Common variable immunodeficiency disorders (CVIDs) are rare primary immunodeficiency diseases (PIDs) mostly associated with late onset antibody failure leading to immune system failure. Patients with CVID are predisposed to disabling complications such as bronchiectasis and systemic autoimmunity. In recent years a large number of genetic defects have become associated with these disorders. Patients with a causative mutation are deemed to have CVID-like disorders, while those with mutations predisposing to or modifying disease severity remain within the spectrum of CVID as defined by current diagnostic criteria. Next-generation sequencing (NGS) allows simultaneous analysis of multiple genes. Potential mutations identified from NGS are commonly evaluated with the American College of Medical Genetics (ACMG) variant interpretation criteria to determine their pathogenicity (causality). Patients with CVID and CVID-like disorders have marked genetic, allelic, and phenotypic heterogeneity. Although all patients with a CVID phenotype should undergo genetic testing, the complexity of the genetics associated with these disorders is challenging. Variants of unknown significance (VUS) remain a significant barrier to realising the full potential of NGS in CVID and CVID-like disorders. Here we explore the nuances of applying the ACMG criteria to patients with CVID and CVID-like disorders. Close collaboration between the clinician, bioinformatics, and genetics professionals will improve the diagnostic yield from genetic testing and reduce the frequency of VUS.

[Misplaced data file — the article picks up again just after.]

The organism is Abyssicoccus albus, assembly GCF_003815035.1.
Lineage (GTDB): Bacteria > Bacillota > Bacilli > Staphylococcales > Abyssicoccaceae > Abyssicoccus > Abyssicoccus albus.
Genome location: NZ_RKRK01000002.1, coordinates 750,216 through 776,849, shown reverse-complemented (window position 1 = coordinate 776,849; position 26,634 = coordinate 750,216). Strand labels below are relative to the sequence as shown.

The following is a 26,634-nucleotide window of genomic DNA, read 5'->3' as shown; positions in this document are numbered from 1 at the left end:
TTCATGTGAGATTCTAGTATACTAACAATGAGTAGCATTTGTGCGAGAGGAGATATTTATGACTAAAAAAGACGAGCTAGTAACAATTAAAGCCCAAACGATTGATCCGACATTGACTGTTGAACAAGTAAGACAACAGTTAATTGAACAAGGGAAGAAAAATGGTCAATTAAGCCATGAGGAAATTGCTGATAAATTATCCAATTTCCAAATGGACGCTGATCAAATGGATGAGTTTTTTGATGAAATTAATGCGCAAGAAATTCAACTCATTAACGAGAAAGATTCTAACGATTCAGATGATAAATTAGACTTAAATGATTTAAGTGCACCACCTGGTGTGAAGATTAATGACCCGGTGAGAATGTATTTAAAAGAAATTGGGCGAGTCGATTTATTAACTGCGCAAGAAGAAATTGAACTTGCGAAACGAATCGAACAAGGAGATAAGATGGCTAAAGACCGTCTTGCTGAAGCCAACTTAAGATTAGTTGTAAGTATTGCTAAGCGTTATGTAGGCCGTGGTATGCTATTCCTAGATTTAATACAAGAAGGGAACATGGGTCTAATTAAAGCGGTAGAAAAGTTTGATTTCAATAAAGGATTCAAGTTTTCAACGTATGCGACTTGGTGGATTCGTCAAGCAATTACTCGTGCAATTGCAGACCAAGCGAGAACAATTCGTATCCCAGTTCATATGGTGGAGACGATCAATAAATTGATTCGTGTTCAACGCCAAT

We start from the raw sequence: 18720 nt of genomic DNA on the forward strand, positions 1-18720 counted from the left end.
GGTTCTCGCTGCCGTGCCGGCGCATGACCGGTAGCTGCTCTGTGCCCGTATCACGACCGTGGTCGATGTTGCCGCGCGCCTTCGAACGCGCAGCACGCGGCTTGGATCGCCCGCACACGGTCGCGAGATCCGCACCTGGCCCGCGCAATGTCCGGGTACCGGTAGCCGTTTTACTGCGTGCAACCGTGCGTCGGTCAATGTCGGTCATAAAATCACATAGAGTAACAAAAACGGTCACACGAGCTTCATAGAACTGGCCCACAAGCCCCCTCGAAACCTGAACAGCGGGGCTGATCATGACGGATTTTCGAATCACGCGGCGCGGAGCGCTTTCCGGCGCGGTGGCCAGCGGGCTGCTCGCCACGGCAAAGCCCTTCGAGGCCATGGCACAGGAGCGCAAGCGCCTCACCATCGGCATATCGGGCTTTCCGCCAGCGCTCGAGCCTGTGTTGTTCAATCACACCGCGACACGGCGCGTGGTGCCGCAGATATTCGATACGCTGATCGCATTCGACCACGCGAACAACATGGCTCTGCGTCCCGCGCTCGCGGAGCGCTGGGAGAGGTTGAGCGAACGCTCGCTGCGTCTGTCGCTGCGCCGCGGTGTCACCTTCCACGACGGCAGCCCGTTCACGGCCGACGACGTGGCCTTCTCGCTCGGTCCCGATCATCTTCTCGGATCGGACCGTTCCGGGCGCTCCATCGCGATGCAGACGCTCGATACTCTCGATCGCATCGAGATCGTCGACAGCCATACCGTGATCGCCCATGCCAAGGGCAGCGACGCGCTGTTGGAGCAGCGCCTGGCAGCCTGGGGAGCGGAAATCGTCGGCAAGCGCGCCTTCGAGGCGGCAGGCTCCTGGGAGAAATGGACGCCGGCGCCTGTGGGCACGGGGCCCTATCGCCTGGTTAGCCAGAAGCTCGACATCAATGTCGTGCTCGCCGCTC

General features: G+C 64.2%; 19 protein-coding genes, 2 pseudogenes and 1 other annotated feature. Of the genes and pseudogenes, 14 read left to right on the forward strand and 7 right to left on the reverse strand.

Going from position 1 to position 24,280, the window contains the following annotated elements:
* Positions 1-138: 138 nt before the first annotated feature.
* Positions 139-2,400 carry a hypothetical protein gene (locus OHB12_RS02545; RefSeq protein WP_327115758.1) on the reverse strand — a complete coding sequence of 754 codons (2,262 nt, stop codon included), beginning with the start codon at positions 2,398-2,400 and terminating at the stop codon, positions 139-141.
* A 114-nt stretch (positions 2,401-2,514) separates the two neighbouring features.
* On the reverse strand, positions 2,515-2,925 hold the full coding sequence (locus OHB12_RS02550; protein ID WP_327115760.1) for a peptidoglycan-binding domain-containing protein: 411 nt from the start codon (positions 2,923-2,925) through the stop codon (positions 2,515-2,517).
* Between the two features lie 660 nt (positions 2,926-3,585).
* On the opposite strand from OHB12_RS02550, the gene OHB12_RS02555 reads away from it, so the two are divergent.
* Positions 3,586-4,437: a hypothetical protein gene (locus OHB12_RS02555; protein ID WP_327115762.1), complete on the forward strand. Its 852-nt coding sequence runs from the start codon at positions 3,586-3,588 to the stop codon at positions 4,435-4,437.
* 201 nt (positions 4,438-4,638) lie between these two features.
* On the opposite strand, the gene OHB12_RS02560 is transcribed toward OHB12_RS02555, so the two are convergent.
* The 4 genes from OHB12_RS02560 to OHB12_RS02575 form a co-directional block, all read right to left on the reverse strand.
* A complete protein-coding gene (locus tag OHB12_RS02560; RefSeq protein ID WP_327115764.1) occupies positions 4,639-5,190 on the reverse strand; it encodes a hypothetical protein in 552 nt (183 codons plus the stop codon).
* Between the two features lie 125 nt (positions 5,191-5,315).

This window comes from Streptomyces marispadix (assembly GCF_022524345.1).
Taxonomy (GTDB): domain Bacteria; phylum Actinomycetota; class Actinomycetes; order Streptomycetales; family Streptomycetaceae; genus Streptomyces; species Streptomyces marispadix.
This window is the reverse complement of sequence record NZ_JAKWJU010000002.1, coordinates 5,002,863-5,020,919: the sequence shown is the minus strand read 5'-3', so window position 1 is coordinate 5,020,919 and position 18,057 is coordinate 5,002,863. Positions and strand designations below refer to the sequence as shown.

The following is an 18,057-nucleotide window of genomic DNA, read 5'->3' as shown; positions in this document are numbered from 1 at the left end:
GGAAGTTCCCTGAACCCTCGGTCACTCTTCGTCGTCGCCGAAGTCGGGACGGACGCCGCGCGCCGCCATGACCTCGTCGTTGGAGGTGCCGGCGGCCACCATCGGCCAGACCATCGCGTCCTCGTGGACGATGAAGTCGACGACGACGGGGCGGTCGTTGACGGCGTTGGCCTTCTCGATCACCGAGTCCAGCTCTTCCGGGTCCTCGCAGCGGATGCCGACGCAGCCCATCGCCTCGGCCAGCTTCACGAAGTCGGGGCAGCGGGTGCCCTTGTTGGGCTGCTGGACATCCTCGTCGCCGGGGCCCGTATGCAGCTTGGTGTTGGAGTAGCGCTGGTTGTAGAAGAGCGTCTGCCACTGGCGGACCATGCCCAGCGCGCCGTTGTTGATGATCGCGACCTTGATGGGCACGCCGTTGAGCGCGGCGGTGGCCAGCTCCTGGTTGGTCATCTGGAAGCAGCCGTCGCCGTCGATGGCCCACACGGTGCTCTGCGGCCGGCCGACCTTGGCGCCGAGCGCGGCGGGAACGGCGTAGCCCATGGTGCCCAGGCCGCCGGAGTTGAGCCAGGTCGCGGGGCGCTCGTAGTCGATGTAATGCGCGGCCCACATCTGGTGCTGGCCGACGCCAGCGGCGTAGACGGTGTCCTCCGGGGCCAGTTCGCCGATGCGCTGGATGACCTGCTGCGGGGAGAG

Keywords: ACMG criteria; CVID; CVID-like disorders.
© 2021. The Author(s), under exclusive licence to Springer Science+Business Media, LLC part of Springer Nature.